Bhagavadgita, cognition, Buddhism?

Martin Gansten Martin.Gansten at TEOL.LU.SE
Mon Aug 28 13:40:16 UTC 2000

Bhagavadgita 13.5-6 gives the following summary definition of prakriti
        mahaabhuutaany aha.mkaaro buddhir avyaktam eva ca / dazaika.m ca pañca cendriyagocaraa.h //
        icchaa sukha.m du.hkha.m sa.mghaataz cetanaa dh.rti.h /
In their rendering of the last pada, most modern translators (some with a
slight twist of their own) seem to follow Sankara's understanding of the
three words as 'the body, consciousness, and endurance.' (Though one or two
prefer Ramanuja's reading sa.mghaataz cetanaadh.rti.h 'the body, supporting

Presumably, the understanding of sa.mghaata as 'body' is based on MaiU 1.3.
Nevertheless, with either reading, this last pada seems somewhat out of
place. An alternative understanding which occurs to me is that of 'contact
(sa.mghaata) [of the senses with the sense-fields], perception (cetanaa)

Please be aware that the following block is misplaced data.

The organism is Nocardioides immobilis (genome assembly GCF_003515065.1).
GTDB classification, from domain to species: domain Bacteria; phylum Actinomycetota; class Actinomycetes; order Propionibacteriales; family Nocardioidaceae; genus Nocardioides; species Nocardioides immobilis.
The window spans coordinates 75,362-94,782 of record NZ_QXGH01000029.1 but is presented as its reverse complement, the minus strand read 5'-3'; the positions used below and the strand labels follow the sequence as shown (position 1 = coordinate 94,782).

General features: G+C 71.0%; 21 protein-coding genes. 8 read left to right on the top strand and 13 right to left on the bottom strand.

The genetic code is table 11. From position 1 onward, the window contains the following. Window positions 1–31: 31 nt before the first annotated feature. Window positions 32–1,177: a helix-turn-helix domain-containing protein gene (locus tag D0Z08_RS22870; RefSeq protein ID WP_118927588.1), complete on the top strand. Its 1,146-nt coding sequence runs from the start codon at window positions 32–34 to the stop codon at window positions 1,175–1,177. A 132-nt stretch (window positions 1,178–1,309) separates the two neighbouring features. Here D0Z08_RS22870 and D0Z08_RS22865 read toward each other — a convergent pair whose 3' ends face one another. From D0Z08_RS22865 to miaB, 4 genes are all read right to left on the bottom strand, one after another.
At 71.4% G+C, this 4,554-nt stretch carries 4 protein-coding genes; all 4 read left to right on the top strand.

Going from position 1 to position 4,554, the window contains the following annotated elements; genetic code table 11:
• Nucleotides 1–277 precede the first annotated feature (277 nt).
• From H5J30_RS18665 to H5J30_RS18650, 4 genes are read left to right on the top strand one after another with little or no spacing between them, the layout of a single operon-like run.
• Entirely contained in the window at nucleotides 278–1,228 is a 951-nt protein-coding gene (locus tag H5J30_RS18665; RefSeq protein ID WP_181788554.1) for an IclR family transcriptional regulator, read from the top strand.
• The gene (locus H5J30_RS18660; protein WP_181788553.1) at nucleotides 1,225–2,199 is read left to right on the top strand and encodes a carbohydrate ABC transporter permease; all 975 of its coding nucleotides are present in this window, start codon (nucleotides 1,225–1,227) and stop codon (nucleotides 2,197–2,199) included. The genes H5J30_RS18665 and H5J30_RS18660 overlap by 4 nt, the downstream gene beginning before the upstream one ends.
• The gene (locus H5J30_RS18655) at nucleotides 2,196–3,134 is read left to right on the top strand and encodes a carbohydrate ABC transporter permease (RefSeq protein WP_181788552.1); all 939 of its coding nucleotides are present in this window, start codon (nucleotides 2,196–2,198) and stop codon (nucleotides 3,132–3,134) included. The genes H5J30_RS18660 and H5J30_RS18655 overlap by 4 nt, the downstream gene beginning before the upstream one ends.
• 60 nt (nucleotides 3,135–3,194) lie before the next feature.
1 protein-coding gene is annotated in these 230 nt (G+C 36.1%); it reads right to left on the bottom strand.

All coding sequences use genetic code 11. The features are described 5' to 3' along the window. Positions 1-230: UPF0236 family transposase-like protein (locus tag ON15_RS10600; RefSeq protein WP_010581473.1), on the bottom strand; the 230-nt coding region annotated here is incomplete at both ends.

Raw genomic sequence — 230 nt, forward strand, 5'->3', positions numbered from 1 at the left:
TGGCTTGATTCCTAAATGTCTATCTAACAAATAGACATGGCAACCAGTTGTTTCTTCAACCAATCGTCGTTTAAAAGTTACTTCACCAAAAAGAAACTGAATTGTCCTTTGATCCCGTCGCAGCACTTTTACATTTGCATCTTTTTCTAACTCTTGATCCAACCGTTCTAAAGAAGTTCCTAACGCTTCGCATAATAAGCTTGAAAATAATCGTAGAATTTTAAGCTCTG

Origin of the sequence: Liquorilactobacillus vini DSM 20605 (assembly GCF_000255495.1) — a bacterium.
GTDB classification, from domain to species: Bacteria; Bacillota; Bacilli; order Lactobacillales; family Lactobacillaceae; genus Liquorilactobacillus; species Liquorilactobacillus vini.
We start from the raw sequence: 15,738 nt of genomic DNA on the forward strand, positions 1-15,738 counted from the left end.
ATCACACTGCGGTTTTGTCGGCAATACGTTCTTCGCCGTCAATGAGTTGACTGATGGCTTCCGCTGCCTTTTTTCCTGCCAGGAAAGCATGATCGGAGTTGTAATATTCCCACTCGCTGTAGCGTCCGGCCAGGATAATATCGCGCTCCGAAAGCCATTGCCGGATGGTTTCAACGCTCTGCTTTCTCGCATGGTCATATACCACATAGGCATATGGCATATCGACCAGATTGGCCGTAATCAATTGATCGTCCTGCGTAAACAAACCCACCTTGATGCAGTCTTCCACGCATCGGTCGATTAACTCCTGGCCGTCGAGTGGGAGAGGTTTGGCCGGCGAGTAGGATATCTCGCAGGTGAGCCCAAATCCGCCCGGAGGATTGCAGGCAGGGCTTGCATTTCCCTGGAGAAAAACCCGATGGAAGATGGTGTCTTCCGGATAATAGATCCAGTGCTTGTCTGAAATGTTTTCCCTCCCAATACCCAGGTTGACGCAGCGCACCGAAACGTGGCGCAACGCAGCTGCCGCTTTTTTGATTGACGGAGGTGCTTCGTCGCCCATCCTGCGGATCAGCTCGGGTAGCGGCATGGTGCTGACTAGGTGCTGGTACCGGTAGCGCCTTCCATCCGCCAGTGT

[of pleasure or pain], and retention (dh.rti) [of impressions producing
attachment and aversion].' This would tie in nicely with the technical use
of dh.rti as a term for mental retention in 18.29-33, as well as with
13.5-6 as a whole.

My question to list members -- especially those better acquainted with
Buddhist, Jaina, or Sankhya materials than myself -- is whether these three
terms (sa.mghaata, cetanaa, dh.rti), or others like them, occur as a sort
of cognition triad in any other text/s. Any hints on this would be

Thanks in advance,
Martin Gansten

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